So, here we are. We've decided to begin the ancient art of putting your leg behind your head. I hope we all know that is really not the point of yoga. The point is doing it while holding in your farts. I still haven't mastered that one myself. No, seriously, yoga is more than a physical practice, in its fully realized execution it is very much as mental, and spiritual as physical. We practice the physical postures to help cleanse and purify the body so that the mind can achieve what we have come to know as enlightenment. You can't comfortably meditate properly if your back is aching from being hunched over a desk all day or your dogs are barking from grinding that pavement. Okay, okay it sounds like malarky and most people come to me because they want to simply stretch or become more flexible. Or conversely, they tell me they can't do yoga because they aren't flexible. That excuse just makes my eyes roll so hard in my head I'm afraid they might actually get stuck. But you don't abstain from going to the gym because you're not fit, right? You're in there almost daily counting reps, tracking weights, measuring your macros, all to achieve the desired affect. It takes practice just like anything else. So before we start meditating, we begin with some yoga poses, then we can learn breathing. That might need to be another blog. Because I probably can't articulate it very well I will leave this excerpt from The Yoga Sutras of Patanjali's by Alistar Shearer right here:
"We know that our experience of the world depends entirely on the state of our nervous system. This in turn is influenced by a host of factors-hereditary, diet, environment, and so on. If the nervous system is fresh and rested, the body will be healthy and the mind alert and comprehensive...Conversely, if the system is tired, or strained, perhaps because of overactivity, or the influence of poor food, then our outlook will be restricted, the mind full and our actions ineffectual. Our life will become shallow and unsatisfying, a prey to all forms of negativity."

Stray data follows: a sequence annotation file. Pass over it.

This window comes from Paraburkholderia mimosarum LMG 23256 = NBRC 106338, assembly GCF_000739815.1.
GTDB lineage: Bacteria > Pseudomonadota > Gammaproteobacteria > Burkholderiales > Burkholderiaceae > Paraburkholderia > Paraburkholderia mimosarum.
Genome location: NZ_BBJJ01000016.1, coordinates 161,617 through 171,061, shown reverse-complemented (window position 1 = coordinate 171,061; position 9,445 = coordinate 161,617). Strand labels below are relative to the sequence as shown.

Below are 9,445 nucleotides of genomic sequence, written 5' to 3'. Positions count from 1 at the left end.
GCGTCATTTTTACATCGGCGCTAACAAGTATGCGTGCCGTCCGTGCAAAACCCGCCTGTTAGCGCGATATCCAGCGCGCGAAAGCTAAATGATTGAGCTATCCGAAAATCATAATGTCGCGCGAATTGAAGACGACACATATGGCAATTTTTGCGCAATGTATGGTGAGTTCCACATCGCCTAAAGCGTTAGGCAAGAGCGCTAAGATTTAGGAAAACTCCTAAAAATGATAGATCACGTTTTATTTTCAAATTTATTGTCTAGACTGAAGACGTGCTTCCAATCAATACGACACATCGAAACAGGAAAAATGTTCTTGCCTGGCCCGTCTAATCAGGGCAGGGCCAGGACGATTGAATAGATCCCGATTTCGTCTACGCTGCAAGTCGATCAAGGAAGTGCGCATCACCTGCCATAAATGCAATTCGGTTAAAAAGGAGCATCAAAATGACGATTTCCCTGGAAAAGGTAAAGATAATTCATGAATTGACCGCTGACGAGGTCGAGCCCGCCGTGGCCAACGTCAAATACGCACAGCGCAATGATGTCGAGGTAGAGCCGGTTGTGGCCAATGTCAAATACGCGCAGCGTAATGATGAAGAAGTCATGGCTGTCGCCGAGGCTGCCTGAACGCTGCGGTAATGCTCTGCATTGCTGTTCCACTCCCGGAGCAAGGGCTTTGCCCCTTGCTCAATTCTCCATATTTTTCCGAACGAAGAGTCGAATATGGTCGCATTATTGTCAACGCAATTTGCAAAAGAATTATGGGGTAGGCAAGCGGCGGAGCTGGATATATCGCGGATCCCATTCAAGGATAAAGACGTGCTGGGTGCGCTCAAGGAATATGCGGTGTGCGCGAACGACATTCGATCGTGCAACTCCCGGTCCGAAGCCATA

Let that roll around in your head when you're thinking about yoga. Maybe even read that book. Its short and sweet, which is part of its appeal to me. 132 pages? I can get down with that, especially since I might have a little trouble following through with things. There a ton of translations of the Yoga Sutras but I like this one. It was required reading in our teacher training course so I am sure I at least skimmed it. Now I am reading it with the knowledge I gained in training and its like a little light bulb has been turned on. I can take the tools I gained from YTT and apply them with some clarity to my practice and teaching of yoga.
So, speaking of, there are several types of yoga, scores even. I just want to touch base on my favorite and some of the commonly know styles. Just like anything, find what works for you. Go to studios, try different teachers, go with a friend, try all the free passes and get out of your comfort zone. Honestly, I could spout off what I think I know about yoga and bore you to tears. I am just barely starting to scratch the surface here, so I guess I'll just embed this little link right here for you to gloss over at your leisure.
Right. So that's done. Which style do I prefer, you ask?